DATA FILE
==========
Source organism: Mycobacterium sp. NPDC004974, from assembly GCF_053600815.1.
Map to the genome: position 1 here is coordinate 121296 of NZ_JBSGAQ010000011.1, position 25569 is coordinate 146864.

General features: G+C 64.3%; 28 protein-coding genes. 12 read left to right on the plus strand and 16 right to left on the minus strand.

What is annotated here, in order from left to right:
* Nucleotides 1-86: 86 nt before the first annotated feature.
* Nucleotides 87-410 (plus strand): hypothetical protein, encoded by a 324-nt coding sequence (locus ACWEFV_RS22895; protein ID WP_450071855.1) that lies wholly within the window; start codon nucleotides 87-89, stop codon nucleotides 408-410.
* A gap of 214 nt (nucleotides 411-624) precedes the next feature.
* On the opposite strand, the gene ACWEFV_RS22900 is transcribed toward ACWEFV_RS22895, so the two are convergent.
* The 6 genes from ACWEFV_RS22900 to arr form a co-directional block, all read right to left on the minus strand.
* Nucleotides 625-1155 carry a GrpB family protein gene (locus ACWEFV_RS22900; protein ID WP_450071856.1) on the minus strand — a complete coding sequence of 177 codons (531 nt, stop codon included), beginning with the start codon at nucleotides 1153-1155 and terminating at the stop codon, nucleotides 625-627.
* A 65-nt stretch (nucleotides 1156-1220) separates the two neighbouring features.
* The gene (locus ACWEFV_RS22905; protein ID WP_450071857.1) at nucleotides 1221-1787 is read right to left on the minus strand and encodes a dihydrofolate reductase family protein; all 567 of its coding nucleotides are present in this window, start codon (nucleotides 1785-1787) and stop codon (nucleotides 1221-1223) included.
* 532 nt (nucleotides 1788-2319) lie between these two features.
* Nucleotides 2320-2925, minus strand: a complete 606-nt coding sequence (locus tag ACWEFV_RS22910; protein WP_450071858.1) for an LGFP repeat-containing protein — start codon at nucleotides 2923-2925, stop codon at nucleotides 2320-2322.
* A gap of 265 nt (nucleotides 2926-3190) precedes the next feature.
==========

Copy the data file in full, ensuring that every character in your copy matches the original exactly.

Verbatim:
Source organism: Mycobacterium sp. NPDC004974, from assembly GCF_053600815.1.
Map to the genome: position 1 here is coordinate 121296 of NZ_JBSGAQ010000011.1, position 25569 is coordinate 146864.

General features: G+C 64.3%; 28 protein-coding genes. 12 read left to right on the plus strand and 16 right to left on the minus strand.

What is annotated here, in order from left to right:
* Nucleotides 1-86: 86 nt before the first annotated feature.
* Nucleotides 87-410 (plus strand): hypothetical protein, encoded by a 324-nt coding sequence (locus ACWEFV_RS22895; protein ID WP_450071855.1) that lies wholly within the window; start codon nucleotides 87-89, stop codon nucleotides 408-410.
* A gap of 214 nt (nucleotides 411-624) precedes the next feature.
* On the opposite strand, the gene ACWEFV_RS22900 is transcribed toward ACWEFV_RS22895, so the two are convergent.
* The 6 genes from ACWEFV_RS22900 to arr form a co-directional block, all read right to left on the minus strand.
* Nucleotides 625-1155 carry a GrpB family protein gene (locus ACWEFV_RS22900; protein ID WP_450071856.1) on the minus strand — a complete coding sequence of 177 codons (531 nt, stop codon included), beginning with the start codon at nucleotides 1153-1155 and terminating at the stop codon, nucleotides 625-627.
* A 65-nt stretch (nucleotides 1156-1220) separates the two neighbouring features.
* The gene (locus ACWEFV_RS22905; protein ID WP_450071857.1) at nucleotides 1221-1787 is read right to left on the minus strand and encodes a dihydrofolate reductase family protein; all 567 of its coding nucleotides are present in this window, start codon (nucleotides 1785-1787) and stop codon (nucleotides 1221-1223) included.
* 532 nt (nucleotides 1788-2319) lie between these two features.
* Nucleotides 2320-2925, minus strand: a complete 606-nt coding sequence (locus tag ACWEFV_RS22910; protein WP_450071858.1) for an LGFP repeat-containing protein — start codon at nucleotides 2923-2925, stop codon at nucleotides 2320-2322.
* A gap of 265 nt (nucleotides 2926-3190) precedes the next feature.